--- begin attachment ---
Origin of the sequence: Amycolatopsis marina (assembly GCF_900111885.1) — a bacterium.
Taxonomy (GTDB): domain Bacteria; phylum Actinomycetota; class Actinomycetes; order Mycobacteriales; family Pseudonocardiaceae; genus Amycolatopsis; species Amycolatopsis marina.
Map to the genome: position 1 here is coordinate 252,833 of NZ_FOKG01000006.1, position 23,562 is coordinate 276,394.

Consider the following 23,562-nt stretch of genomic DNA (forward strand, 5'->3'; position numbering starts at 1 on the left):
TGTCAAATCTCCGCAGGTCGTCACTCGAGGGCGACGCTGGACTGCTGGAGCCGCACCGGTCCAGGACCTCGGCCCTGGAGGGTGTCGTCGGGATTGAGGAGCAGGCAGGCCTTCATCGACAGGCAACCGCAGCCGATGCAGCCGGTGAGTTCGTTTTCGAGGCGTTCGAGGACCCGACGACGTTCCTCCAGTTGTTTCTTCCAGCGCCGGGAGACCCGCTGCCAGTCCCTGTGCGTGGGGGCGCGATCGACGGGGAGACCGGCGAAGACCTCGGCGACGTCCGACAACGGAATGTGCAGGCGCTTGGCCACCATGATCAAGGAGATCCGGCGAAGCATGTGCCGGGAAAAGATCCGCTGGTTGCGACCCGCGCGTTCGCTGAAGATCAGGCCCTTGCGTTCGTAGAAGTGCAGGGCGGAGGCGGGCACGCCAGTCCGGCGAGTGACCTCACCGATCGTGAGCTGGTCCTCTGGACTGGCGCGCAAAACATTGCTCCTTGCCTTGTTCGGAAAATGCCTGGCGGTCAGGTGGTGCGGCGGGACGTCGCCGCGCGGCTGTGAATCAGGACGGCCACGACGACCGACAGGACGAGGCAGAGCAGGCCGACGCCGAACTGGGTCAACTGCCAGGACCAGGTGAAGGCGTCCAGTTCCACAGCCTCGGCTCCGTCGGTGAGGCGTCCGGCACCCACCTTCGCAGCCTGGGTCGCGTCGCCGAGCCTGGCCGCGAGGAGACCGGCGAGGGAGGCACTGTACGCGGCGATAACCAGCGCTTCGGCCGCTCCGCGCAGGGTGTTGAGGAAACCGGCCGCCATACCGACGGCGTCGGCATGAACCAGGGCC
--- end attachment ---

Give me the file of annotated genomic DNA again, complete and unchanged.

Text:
Origin of the sequence: Amycolatopsis marina (assembly GCF_900111885.1) — a bacterium.
Taxonomy (GTDB): domain Bacteria; phylum Actinomycetota; class Actinomycetes; order Mycobacteriales; family Pseudonocardiaceae; genus Amycolatopsis; species Amycolatopsis marina.
Map to the genome: position 1 here is coordinate 252,833 of NZ_FOKG01000006.1, position 23,562 is coordinate 276,394.

Consider the following 23,562-nt stretch of genomic DNA (forward strand, 5'->3'; position numbering starts at 1 on the left):
TGTCAAATCTCCGCAGGTCGTCACTCGAGGGCGACGCTGGACTGCTGGAGCCGCACCGGTCCAGGACCTCGGCCCTGGAGGGTGTCGTCGGGATTGAGGAGCAGGCAGGCCTTCATCGACAGGCAACCGCAGCCGATGCAGCCGGTGAGTTCGTTTTCGAGGCGTTCGAGGACCCGACGACGTTCCTCCAGTTGTTTCTTCCAGCGCCGGGAGACCCGCTGCCAGTCCCTGTGCGTGGGGGCGCGATCGACGGGGAGACCGGCGAAGACCTCGGCGACGTCCGACAACGGAATGTGCAGGCGCTTGGCCACCATGATCAAGGAGATCCGGCGAAGCATGTGCCGGGAAAAGATCCGCTGGTTGCGACCCGCGCGTTCGCTGAAGATCAGGCCCTTGCGTTCGTAGAAGTGCAGGGCGGAGGCGGGCACGCCAGTCCGGCGAGTGACCTCACCGATCGTGAGCTGGTCCTCTGGACTGGCGCGCAAAACATTGCTCCTTGCCTTGTTCGGAAAATGCCTGGCGGTCAGGTGGTGCGGCGGGACGTCGCCGCGCGGCTGTGAATCAGGACGGCCACGACGACCGACAGGACGAGGCAGAGCAGGCCGACGCCGAACTGGGTCAACTGCCAGGACCAGGTGAAGGCGTCCAGTTCCACAGCCTCGGCTCCGTCGGTGAGGCGTCCGGCACCCACCTTCGCAGCCTGGGTCGCGTCGCCGAGCCTGGCCGCGAGGAGACCGGCGAGGGAGGCACTGTACGCGGCGATAACCAGCGCTTCGGCCGCTCCGCGCAGGGTGTTGAGGAAACCGGCCGCCATACCGACGGCGTCGGCATGAACCAGGGCC